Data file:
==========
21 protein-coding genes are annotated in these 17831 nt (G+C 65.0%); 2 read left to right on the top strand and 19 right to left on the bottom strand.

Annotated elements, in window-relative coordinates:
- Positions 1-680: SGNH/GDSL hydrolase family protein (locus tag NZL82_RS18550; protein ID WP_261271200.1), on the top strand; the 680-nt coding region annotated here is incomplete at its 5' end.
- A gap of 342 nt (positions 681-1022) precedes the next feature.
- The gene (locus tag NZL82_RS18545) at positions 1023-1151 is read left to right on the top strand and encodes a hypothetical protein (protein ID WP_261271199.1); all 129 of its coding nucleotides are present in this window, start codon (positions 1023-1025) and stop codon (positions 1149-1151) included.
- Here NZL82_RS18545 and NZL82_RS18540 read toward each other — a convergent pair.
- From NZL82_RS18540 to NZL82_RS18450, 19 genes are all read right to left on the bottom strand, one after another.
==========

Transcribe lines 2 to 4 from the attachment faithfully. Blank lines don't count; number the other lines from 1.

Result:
Annotated elements, in window-relative coordinates:
- Positions 1-680: SGNH/GDSL hydrolase family protein (locus tag NZL82_RS18550; protein ID WP_261271200.1), on the top strand; the 680-nt coding region annotated here is incomplete at its 5' end.
- A gap of 342 nt (positions 681-1022) precedes the next feature.